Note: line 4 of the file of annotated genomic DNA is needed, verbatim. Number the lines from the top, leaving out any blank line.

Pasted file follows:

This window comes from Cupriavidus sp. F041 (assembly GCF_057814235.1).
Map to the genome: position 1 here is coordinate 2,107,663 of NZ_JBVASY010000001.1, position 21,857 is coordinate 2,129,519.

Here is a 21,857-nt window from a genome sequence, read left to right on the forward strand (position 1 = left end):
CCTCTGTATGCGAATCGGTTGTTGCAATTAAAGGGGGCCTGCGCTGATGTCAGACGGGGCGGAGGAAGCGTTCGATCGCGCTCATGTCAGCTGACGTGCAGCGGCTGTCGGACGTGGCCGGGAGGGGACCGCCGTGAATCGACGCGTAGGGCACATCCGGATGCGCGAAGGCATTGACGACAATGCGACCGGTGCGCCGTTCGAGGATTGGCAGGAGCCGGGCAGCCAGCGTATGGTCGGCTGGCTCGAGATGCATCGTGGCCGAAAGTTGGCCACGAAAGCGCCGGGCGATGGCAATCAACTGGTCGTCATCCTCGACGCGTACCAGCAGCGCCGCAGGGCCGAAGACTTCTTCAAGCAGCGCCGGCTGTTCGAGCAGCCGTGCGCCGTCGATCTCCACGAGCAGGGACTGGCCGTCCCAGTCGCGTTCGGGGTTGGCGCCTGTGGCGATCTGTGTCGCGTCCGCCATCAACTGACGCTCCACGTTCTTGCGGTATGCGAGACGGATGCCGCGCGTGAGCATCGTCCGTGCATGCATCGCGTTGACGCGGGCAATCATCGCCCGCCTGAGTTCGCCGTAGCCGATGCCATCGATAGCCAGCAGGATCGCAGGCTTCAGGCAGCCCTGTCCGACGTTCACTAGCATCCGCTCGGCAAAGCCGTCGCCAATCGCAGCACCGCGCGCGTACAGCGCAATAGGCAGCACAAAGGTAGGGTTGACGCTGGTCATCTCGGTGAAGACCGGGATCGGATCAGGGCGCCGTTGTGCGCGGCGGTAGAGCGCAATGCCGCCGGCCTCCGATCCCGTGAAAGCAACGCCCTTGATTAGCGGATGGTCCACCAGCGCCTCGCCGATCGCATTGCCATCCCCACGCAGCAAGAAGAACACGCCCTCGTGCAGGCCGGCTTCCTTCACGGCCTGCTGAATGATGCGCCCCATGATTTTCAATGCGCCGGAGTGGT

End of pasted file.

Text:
CCTCTGTATGCGAATCGGTTGTTGCAATTAAAGGGGGCCTGCGCTGATGTCAGACGGGGCGGAGGAAGCGTTCGATCGCGCTCATGTCAGCTGACGTGCAGCGGCTGTCGGACGTGGCCGGGAGGGGACCGCCGTGAATCGACGCGTAGGGCACATCCGGATGCGCGAAGGCATTGACGACAATGCGACCGGTGCGCCGTTCGAGGATTGGCAGGAGCCGGGCAGCCAGCGTATGGTCGGCTGGCTCGAGATGCATCGTGGCCGAAAGTTGGCCACGAAAGCGCCGGGCGATGGCAATCAACTGGTCGTCATCCTCGACGCGTACCAGCAGCGCCGCAGGGCCGAAGACTTCTTCAAGCAGCGCCGGCTGTTCGAGCAGCCGTGCGCCGTCGATCTCCACGAGCAGGGACTGGCCGTCCCAGTCGCGTTCGGGGTTGGCGCCTGTGGCGATCTGTGTCGCGTCCGCCATCAACTGACGCTCCACGTTCTTGCGGTATGCGAGACGGATGCCGCGCGTGAGCATCGTCCGTGCATGCATCGCGTTGACGCGGGCAATCATCGCCCGCCTGAGTTCGCCGTAGCCGATGCCATCGATAGCCAGCAGGATCGCAGGCTTCAGGCAGCCCTGTCCGACGTTCACTAGCATCCGCTCGGCAAAGCCGTCGCCAATCGCAGCACCGCGCGCGTACAGCGCAATAGGCAGCACAAAGGTAGGGTTGACGCTGGTCATCTCGGTGAAGACCGGGATCGGATCAGGGCGCCGTTGTGCGCGGCGGTAGAGCGCAATGCCGCCGGCCTCCGATCCCGTGAAAGCAACGCCCTTGATTAGCGGATGGTCCACCAGCGCCTCGCCGATCGCATTGCCATCCCCACGCAGCAAGAAGAACACGCCCTCGTGCAGGCCGGCTTCCTTCACGGCCTGCTGAATGATGCGCCCCATGATTTTCAATGCGCCGGAGTGGT